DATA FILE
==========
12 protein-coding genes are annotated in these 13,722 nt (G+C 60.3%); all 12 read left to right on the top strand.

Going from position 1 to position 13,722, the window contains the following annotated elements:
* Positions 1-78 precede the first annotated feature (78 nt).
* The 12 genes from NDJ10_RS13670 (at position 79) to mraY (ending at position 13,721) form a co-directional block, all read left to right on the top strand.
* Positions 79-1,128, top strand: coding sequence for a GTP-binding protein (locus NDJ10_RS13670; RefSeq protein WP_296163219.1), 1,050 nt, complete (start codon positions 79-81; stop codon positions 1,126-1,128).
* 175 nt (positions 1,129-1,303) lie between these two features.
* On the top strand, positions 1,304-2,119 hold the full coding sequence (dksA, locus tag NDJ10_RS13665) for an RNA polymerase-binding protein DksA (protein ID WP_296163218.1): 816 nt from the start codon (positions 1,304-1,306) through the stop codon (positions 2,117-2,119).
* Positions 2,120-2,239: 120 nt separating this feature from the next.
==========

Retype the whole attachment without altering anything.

12 protein-coding genes are annotated in these 13,722 nt (G+C 60.3%); all 12 read left to right on the top strand.

Going from position 1 to position 13,722, the window contains the following annotated elements:
* Positions 1-78 precede the first annotated feature (78 nt).
* The 12 genes from NDJ10_RS13670 (at position 79) to mraY (ending at position 13,721) form a co-directional block, all read left to right on the top strand.
* Positions 79-1,128, top strand: coding sequence for a GTP-binding protein (locus NDJ10_RS13670; RefSeq protein WP_296163219.1), 1,050 nt, complete (start codon positions 79-81; stop codon positions 1,126-1,128).
* 175 nt (positions 1,129-1,303) lie between these two features.
* On the top strand, positions 1,304-2,119 hold the full coding sequence (dksA, locus tag NDJ10_RS13665) for an RNA polymerase-binding protein DksA (protein ID WP_296163218.1): 816 nt from the start codon (positions 1,304-1,306) through the stop codon (positions 2,117-2,119).
* Positions 2,120-2,239: 120 nt separating this feature from the next.